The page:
The character of Linda Seton, played by Hepburn, was loosely based on socialite Gertrude Sanford Legendre.[5] Jean Dixon retired from films after this performance.[4]

The working titles for the film were "Unconventional Linda" and "Vacation Bound".[4]

A scene that was to come before what is now the first scene of the film was set in the snows of Lake Placid, although it was shot in Bishop, California. The idea was to "open up" the stage play by utilizing an exterior scene, but when director George Cukor saw the scene, he did not like it, and decided to cut it. A few still photographs, one of them on a lobby card that was distributed to theaters, are the only known remnants of this scene.[6]

Reception[edit]

Although the film was not a financial success, it was well received by critics. Hepburn biographers have speculated that Johnny Case's plans to give up working did not appeal to Great Depression audiences who were struggling to find jobs.[7][8] Hepburn, at the time, had earned a reputation as box office poison, causing Hepburn to depart RKO Pictures. [9]

Holiday was the third of four films starring Grant and Hepburn, the others being Sylvia Scarlett (1935), Bringing Up Baby (1938), and The Philadelphia Story (1940). All but Sylvia Scarlett belong to a sub-genre of screwball comedy called the comedy of remarriage described by the philosopher Stanley Cavell as Hollywood's crowning achievement.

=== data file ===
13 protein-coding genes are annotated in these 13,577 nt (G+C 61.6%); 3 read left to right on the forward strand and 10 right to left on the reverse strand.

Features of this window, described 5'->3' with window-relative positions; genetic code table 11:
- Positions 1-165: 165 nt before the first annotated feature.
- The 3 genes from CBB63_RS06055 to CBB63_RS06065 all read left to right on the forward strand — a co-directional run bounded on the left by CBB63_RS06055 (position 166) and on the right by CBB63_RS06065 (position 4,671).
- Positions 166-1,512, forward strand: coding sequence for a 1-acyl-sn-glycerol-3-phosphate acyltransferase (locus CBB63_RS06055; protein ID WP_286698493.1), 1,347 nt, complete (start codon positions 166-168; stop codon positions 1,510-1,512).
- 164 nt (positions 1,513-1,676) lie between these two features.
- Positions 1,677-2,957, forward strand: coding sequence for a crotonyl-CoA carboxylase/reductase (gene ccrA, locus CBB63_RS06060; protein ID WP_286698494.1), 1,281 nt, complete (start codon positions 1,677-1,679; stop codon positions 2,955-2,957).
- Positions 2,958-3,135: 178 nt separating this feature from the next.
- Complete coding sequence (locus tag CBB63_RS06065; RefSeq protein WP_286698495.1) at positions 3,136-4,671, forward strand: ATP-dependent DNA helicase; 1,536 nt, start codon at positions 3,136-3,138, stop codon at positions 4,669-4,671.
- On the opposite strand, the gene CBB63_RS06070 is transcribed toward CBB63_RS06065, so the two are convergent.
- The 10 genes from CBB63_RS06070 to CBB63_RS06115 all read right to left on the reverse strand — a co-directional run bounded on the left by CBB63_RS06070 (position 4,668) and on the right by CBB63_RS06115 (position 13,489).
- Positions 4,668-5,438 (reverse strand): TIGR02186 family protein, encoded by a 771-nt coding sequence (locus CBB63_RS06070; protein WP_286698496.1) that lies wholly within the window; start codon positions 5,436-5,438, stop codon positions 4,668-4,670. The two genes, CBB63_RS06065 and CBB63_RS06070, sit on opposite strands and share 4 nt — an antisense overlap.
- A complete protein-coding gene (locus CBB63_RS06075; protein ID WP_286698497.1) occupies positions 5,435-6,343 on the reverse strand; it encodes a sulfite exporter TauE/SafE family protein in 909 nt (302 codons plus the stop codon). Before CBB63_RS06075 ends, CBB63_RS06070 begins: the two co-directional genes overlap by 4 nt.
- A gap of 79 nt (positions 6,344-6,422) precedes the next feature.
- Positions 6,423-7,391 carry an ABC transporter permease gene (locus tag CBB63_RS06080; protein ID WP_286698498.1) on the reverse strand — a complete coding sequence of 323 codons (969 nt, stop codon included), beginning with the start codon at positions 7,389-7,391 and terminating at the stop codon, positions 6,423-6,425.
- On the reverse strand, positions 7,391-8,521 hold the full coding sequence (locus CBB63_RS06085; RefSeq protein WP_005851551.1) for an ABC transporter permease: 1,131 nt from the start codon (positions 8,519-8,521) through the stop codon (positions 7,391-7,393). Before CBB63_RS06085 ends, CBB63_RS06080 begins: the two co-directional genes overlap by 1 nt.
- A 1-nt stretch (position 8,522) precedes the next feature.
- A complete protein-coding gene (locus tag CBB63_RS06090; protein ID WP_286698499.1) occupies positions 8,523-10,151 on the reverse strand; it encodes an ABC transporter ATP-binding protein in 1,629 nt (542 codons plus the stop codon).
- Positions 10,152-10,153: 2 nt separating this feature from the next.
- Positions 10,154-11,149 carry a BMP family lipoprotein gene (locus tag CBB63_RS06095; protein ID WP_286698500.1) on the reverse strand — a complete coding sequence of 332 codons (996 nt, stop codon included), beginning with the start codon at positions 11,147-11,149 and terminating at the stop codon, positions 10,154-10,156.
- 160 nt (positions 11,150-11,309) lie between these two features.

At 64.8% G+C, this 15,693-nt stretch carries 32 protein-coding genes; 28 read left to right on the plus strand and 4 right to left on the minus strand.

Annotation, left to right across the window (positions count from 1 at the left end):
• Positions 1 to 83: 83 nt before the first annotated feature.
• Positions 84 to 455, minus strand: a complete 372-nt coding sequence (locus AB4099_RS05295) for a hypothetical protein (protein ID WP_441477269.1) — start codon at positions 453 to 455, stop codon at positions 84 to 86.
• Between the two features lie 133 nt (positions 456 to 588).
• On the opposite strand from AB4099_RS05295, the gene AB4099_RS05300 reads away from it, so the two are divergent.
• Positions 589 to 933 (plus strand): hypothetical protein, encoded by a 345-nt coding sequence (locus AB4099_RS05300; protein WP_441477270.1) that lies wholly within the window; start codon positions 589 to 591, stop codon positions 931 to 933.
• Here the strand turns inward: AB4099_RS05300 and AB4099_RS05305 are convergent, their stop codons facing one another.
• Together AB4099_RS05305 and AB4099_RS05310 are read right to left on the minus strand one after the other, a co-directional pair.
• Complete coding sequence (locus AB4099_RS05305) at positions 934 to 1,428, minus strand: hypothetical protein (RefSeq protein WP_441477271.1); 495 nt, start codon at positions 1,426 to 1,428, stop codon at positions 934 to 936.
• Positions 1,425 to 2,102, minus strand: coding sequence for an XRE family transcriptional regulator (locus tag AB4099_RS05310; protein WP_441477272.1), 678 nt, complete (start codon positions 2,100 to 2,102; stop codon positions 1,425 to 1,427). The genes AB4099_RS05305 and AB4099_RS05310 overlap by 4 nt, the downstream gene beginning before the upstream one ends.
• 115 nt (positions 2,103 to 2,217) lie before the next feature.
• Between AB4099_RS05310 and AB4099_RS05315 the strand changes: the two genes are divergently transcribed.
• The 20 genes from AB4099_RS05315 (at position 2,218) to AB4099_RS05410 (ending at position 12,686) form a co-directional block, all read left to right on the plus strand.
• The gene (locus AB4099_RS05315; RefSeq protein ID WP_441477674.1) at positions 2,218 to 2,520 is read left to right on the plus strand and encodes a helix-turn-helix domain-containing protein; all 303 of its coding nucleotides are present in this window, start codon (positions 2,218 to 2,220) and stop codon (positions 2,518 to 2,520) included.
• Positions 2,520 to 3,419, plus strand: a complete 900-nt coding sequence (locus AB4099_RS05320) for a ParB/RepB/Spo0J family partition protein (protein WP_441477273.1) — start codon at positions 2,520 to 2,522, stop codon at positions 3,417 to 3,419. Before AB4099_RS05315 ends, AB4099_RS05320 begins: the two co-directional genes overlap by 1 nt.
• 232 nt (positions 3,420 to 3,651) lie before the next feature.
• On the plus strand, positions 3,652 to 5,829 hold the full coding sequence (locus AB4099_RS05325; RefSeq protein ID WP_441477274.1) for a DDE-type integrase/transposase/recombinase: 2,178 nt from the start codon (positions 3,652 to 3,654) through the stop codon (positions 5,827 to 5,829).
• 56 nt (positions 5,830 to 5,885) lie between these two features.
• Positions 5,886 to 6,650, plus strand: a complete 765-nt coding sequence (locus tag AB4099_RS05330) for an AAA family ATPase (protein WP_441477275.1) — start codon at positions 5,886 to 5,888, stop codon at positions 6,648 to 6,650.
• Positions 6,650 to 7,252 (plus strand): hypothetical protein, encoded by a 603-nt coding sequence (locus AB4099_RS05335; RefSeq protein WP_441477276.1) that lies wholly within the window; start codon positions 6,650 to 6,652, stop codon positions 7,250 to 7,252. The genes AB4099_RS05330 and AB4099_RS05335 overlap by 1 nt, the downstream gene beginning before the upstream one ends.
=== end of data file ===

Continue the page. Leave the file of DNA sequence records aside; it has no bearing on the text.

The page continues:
A recent reviewer referred to Holiday as "one of Cukor's best films".[10]

Awards and honors[edit]

The film was nominated for the Academy Award for Best Art Direction by Stephen Goosson and Lionel Banks.[11]

Adaptations[edit]

Holiday was presented on radio on the Screen Guild Theater program on November 13, 1944.[12]

References[edit]

Notes

  1. ^ Leaming, p.265.
  2. ^ "Donald Ogden Stewart" on the Internet Broadway Database
  3. ^ Edwards, pp.164–165
  4. ^ a b c d e "Notes" on TCM.com
  5. ^ Nemy, Enid. "Gertrude Sanford Legendre, 97, Socialite Turned Hunter and Prisoner of War". New York Times. March 13, 2000.
  6. ^ Holiday DVD, "Deleted Scenes" featurette. Sony. 2006. 
  7. ^ Edwards, p.166.
  8. ^ Leaming, p.352
  9. ^ Osborne, Robert. Outro to the TCM presentation of Holiday (December 18, 2011)
  10. ^ "TM". "Holiday" Time Out London (ndg)
  11. ^ "Holiday". New York Times. Retrieved 2008-12-10. 
  12. ^ Holiday on Screen Guild Theater

Bibliography

  • Edwards, Anne. Katharine Hepburn: A Remarkable Woman. (2000)
  • Leaming, Barbara. Katharine Hepburn. (1995)

External links[edit]